What's New Links FAQ Contact

Length 11 miles
Time 3 hours
Total Climb 1500 feet
Fun Rating
Scenic Rating
Aerobic Difficulty
Technical Difficulty 

GPS Track

Suggested Parking

Park Map:
    Original (PDF)

Topographic Map

Park Website


Purchase a Map
China Camp

China Camp is a wonderful singletrack ride, especially if you're at a time when you're a little out of shape or if you have beginner riders with you. It's the best (and "only", really) beginner singletrack ride in the Bay Area, in my opinion. Any other beginner options are either more fire road than singletrack or have at least a few punishingly steep sections in the mix.

This route in China Camp is almost completely singletrack and requires almost no advanced climbing stamina or technical skills. While there are a number of technical spots along this ride that would pose difficulty to beginners (and be welcome fun for experienced riders), almost all of them are constrained to the first quarter of the ride, and then things get even easier.

You have free as well as fee-based parking options at China Camp. However there is also a trail-use fee that you'll have to pay even if you don't park in one of the fee-based parking lots. Both annual and daily parking passes allow free trail use for up to four people. Passes can be purchased at several machines in the park that accept cash in exact change or credit cards. (See that link for details.) Parking on San Pedro Road, as many bikers have been doing for the longest time, is still free and legitimate. However, keep in mind that you'll still be subject to the trail-use fee when you use that option. At the parking link on the left, I'm pointing to one of the paid lots because that's what I prefer to do at China Camp as a way of supporting the park and also because the day-use parking fee (which is $5 as of late 2015) is only marginally higher than the trail use fee anyway (which is $3).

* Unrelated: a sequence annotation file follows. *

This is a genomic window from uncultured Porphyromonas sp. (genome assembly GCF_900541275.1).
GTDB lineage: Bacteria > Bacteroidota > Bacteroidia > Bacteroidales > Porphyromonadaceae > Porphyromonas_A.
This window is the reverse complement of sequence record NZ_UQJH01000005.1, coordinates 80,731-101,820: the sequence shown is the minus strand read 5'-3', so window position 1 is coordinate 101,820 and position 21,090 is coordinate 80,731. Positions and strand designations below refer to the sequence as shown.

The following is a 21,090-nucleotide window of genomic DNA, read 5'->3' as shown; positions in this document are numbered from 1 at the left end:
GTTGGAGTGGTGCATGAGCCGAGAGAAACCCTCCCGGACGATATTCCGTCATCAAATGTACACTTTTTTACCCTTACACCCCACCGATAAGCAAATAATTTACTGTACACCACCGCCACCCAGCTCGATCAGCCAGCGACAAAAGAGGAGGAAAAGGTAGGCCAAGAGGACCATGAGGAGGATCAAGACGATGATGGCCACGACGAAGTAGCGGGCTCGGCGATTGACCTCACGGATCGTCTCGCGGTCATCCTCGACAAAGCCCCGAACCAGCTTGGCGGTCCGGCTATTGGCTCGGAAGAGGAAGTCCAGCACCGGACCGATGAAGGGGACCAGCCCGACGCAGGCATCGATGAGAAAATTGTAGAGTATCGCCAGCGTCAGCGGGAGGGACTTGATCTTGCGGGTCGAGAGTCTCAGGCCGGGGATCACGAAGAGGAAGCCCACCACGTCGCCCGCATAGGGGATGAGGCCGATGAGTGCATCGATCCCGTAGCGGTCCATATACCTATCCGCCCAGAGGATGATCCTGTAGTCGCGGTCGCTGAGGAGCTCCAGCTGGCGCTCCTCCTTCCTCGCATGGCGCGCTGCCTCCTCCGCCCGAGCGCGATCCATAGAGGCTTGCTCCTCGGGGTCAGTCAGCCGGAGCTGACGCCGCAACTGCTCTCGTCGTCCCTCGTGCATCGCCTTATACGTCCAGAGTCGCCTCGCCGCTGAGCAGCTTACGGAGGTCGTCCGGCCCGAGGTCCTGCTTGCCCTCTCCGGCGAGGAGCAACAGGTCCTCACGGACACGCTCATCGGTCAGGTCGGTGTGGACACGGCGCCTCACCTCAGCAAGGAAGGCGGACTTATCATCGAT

Speaking of supporting the park, we need to recognize and applaud the Friends of China Camp for all that they have done and continue to do for China Camp. It's thanks to the efforts of this volunteer group that the park managed to remain open when it was slated to be closed due to the 2012 state park budget cuts. Today, they operate this park in partnership with the state park system. It wouldn't be an exaggeration to say that we owe the continued existence of this wonderful ride option to their efforts.

While, on most loops, I usually opt to ride in the direction where the climbs are longer and gentler, in China Camp, I prefer to ride in the direction where the climb is shorter and the descent is longer. This is because even the shorter climb is no challenge at all, and I'd rather keep the "work" short and the gradual and fun descent long, rather than working uphill (no matter how gently) for a longer while and shortening the fun of the descent.

This ride first climbs up the ridge part of the way, at a moderate but steady grade, and then slowly descends back to sea level, followed by a flat return meandering along the foot of the hillside. Other than a few short fire road sections here and there, it's all singletrack.

The ride also rewards you with one or two vista points where you can look to the north and the south, and the sea-level portion of the ride is frequently open to the northern coast of the park.

Near the eastern end of the loop, you'll see that this route includes a spur to visit China Camp Village. This tiny settlement is the last remnant of the numerous Chinese fishing villages that dotted the Bay Area and persisted until early in the 20th century, and happens to be what gives the park its name, obviously. Apparently, the general store here was still run by a descendant of the original residents of this village until 2016. There is also a small museum there that answers a lot of questions about the background of the place. The village easily deserves a visit at least for first timers.

If you find yourself looking for a place to eat after a ride in China Camp, one of my favorites is a Puerto Rican restaurant named "Sol Food" in downtown San Rafael. They have multiple locations. Be prepared to wait in line, though; it's very popular.

© Ergin Guney


blog comments powered by Disqus